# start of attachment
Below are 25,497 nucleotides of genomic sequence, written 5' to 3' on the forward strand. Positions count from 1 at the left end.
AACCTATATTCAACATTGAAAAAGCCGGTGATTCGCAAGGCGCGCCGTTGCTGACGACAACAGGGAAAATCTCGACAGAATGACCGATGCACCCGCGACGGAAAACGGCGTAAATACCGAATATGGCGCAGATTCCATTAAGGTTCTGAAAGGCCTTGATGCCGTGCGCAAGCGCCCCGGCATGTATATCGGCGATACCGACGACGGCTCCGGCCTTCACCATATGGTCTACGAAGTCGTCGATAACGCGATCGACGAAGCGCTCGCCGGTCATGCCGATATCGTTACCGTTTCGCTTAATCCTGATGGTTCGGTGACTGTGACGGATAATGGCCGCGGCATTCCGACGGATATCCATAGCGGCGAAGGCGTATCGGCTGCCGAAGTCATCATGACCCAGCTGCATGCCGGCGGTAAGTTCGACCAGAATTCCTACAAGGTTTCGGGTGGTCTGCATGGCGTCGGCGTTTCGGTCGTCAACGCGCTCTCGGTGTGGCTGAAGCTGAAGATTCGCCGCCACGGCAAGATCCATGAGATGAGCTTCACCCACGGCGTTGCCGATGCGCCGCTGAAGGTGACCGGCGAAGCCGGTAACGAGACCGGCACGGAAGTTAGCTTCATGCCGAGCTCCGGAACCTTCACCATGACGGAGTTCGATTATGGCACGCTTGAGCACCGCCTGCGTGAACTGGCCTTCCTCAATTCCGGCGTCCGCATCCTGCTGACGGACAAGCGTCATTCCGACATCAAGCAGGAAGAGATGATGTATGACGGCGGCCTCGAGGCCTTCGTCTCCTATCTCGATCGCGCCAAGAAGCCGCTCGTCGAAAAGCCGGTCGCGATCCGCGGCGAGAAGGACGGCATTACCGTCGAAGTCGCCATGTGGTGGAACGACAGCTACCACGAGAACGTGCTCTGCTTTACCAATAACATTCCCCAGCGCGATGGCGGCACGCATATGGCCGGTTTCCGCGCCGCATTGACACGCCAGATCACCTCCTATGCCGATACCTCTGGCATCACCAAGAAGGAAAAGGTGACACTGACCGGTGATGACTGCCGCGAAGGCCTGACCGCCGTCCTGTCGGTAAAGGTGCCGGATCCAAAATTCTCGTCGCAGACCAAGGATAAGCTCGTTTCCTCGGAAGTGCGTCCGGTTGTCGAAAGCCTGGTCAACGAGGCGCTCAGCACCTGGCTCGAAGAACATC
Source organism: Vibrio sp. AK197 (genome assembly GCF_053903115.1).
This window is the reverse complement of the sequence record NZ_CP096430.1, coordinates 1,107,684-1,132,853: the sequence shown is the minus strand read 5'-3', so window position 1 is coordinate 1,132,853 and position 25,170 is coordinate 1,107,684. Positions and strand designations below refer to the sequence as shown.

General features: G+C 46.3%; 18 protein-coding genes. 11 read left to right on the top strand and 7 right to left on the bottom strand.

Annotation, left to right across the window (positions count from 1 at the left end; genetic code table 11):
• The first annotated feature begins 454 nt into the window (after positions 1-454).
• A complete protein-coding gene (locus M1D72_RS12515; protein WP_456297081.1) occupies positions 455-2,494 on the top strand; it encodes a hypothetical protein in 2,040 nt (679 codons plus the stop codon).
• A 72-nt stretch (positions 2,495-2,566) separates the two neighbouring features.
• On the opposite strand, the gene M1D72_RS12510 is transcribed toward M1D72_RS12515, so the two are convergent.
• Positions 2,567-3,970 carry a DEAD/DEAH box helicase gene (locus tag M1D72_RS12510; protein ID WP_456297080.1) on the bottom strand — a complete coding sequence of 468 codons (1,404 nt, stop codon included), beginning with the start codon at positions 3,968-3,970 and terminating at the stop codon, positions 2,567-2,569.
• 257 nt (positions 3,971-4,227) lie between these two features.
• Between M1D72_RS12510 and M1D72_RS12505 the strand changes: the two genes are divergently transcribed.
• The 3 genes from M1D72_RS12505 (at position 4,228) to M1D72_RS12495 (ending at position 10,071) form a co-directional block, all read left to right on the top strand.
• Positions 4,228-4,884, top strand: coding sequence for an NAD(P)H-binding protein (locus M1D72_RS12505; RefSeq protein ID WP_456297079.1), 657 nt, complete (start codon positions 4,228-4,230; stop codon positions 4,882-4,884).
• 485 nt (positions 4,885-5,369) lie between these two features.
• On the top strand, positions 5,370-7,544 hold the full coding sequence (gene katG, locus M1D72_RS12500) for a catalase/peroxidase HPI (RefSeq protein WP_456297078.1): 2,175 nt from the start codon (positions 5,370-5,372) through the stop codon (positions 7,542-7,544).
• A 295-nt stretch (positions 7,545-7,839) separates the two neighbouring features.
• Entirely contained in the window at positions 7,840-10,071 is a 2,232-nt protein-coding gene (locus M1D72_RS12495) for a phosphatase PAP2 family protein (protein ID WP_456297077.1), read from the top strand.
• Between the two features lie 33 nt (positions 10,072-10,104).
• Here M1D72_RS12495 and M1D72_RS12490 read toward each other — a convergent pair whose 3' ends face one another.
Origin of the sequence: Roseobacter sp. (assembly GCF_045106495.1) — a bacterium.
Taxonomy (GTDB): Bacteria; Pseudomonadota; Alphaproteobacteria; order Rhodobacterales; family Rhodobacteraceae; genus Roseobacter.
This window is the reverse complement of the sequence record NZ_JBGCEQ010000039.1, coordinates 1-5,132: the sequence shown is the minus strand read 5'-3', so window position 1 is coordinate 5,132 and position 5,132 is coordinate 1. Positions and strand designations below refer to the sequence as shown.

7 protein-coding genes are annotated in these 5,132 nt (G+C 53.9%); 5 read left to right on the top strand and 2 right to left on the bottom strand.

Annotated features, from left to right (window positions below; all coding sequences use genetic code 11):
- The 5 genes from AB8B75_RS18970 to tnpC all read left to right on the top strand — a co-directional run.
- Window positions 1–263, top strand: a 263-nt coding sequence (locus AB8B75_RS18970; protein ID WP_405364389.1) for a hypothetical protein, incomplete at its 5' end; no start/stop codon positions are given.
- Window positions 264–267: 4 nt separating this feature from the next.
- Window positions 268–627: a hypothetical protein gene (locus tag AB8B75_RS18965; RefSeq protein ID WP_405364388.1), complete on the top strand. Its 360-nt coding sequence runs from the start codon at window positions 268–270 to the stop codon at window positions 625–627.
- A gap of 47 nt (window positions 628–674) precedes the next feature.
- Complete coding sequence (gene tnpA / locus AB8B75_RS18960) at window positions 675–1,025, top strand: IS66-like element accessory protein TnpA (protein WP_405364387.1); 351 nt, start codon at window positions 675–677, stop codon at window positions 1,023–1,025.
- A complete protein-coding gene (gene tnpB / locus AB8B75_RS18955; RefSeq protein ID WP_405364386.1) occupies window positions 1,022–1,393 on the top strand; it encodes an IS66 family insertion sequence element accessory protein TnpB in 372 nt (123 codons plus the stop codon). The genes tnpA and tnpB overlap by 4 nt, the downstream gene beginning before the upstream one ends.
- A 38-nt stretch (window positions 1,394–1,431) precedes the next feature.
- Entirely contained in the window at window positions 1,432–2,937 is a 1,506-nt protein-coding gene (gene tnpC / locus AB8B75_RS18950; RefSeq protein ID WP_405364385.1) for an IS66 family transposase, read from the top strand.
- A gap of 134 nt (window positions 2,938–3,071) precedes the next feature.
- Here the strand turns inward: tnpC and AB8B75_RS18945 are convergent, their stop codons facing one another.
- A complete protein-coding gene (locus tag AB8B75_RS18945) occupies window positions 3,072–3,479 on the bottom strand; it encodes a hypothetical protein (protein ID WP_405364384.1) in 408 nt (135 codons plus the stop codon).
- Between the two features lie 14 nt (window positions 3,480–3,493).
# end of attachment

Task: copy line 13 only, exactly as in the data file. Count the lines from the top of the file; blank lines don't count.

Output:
• Between M1D72_RS12510 and M1D72_RS12505 the strand changes: the two genes are divergently transcribed.